By Kim Smiley
A study released in 2010 shed some light on what seems like a high number of football players dying of heat-related deaths. The study determined that the number of heat-related deaths have actually increased in recent years from less than two per year in the early 90s to nearly 3 currently. The study outlined some of the causes for the increase. We can look at these causes in a thorough root cause analysis built as a Cause Map.
We begin with the outline, which captures the impact to the goals as well as the general information about the issue we are investigating. In this case, we are looking at deaths of football players in the U.S. The study determined that most deaths occur during football practice in August, in the morning, to linemen. The impact to the goal of concern is risk of player death.
Beginning with the impacted goal, we can ask why questions to analyze the issue. The player deaths occur from heatstroke that is not treated immediately, whether from players and/or coaches not recognizing the signs of heatstroke, or treatment being delayed while waiting for an ambulance or other medical professional. Heatstroke occurs when a person’s heat generation is greater than their cooling ability. This means there are two parts to the analysis: the heat generation, and the cooling ability. In this case, increased heat generation occurs from high ambient heat and high levels of body heat being produced, caused by practicing outside in hot weather.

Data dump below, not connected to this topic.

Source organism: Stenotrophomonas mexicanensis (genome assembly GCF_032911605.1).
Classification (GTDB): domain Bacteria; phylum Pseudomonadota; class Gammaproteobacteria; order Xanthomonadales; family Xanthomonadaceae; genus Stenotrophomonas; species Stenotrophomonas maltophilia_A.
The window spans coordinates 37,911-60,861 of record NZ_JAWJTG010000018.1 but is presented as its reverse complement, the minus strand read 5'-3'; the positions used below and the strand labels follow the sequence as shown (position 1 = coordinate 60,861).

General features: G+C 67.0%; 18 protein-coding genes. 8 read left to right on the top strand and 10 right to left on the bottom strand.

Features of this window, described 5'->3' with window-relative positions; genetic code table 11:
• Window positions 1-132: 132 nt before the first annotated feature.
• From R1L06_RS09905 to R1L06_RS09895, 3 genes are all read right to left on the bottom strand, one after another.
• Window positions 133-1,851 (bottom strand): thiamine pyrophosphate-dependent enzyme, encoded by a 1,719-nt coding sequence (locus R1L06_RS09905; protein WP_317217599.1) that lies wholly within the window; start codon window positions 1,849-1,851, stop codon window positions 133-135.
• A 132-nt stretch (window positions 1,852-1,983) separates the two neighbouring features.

Insufficient cooling ability can occur when a player’s sweating isn’t doing enough to cool him – such as when a player isn’t producing sweat due to dehydration or when the sweat isn’t evaporating, such as in high humidity. Additionally, players who are large (have a high BMI) tend to be more susceptible to heatstroke as their bodies tend to store more heat. This is presumably why most deaths occur in linemen, who tend to be larger (79% of the players who died had a BMI above 30.) Most deaths occur in August, which, in addition to being hot, tends to be the start of the season, meaning players are not accustomed to practicing in the heat.
What can players, coaches, school districts, and parents do to limit the risk of death from heatstroke? First, ensure that everyone involved in a sporting program recognizes the signs of heat-related illness. There is a CDC toolkit that provides important information. Next, make sure that a player who has signs of heat-related illness is treated immediately – while waiting for the ambulance to arrive, take the player out of the sun and spray him with water. To try and avoid heat-related illnesses, ease into practices at the beginning of the season, limit practice time in extremely high heat and/or humidity, and provide plenty of hydration.
To view the outline, Cause Map, and solutions, please click on “Download PDF” above.